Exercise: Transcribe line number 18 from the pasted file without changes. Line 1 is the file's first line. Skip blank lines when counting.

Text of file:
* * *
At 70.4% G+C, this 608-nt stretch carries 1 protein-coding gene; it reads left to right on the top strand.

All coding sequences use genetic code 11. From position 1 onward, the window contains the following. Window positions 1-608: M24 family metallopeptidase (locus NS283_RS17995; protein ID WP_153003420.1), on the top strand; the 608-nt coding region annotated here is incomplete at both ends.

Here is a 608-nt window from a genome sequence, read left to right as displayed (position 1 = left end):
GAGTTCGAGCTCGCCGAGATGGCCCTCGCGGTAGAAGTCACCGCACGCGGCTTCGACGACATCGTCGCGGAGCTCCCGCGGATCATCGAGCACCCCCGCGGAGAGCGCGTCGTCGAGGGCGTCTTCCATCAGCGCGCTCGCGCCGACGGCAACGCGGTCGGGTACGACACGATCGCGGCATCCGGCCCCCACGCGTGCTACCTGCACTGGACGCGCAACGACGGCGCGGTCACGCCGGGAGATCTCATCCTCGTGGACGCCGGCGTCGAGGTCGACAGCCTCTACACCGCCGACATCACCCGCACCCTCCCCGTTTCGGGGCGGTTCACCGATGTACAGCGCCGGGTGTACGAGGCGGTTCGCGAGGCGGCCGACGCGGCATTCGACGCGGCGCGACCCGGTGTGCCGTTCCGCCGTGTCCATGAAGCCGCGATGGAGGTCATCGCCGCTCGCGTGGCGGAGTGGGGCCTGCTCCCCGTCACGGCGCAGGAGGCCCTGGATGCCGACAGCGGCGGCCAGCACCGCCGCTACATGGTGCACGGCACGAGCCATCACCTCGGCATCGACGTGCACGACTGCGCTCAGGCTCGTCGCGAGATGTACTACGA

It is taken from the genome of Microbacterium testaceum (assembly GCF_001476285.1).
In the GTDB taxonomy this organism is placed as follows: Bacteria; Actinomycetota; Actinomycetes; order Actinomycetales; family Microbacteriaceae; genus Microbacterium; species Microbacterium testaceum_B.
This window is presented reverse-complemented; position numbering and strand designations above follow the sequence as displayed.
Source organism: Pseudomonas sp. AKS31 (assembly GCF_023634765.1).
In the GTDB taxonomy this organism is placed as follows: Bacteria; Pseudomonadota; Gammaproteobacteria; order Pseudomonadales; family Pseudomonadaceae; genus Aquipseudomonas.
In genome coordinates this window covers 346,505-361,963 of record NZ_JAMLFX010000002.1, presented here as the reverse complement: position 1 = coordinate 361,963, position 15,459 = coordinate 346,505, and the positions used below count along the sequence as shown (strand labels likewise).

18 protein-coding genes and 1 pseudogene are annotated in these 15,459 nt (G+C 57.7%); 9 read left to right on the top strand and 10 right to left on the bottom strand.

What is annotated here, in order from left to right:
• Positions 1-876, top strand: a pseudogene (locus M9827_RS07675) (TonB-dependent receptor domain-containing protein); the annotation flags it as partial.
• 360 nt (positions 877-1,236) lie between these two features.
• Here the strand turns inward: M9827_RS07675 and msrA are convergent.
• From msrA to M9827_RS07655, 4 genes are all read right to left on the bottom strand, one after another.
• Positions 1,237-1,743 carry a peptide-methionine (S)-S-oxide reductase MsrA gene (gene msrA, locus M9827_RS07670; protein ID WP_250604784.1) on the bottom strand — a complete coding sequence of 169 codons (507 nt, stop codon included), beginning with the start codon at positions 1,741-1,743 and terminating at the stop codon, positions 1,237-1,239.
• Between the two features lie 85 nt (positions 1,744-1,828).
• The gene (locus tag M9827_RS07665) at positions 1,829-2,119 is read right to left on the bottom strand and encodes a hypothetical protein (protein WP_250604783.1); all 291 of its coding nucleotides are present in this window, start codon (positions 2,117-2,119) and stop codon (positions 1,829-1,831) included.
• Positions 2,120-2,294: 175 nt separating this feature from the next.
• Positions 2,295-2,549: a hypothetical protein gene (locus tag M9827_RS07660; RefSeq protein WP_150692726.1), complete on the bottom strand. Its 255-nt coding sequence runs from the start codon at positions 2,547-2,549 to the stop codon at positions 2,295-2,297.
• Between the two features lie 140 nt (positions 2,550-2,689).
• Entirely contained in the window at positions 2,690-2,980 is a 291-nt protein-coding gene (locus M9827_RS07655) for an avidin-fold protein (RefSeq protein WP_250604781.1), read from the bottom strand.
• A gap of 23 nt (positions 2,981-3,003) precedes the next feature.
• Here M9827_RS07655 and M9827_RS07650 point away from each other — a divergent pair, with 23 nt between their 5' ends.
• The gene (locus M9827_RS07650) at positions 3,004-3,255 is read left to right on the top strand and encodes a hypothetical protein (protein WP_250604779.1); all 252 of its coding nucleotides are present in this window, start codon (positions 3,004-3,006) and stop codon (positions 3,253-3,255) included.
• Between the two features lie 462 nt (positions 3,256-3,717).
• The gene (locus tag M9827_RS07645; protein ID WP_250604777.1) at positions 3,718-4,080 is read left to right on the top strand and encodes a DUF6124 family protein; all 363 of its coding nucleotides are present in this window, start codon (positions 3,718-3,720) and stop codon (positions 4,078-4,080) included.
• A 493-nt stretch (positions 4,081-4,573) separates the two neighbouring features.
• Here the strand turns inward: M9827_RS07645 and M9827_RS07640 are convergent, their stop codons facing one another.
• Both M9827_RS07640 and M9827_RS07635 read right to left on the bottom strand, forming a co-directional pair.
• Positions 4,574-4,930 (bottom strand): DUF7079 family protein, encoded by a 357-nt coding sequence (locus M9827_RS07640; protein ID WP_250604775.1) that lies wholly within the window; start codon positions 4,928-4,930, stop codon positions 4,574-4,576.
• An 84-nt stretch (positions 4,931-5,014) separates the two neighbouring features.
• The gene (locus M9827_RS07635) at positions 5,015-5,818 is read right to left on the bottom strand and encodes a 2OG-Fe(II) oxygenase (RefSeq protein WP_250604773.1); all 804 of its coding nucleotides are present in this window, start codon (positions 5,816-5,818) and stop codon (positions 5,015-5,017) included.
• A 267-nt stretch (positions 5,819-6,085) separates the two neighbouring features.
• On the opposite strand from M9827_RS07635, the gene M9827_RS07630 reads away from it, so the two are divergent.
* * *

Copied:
• Between the two features lie 85 nt (positions 1,744-1,828).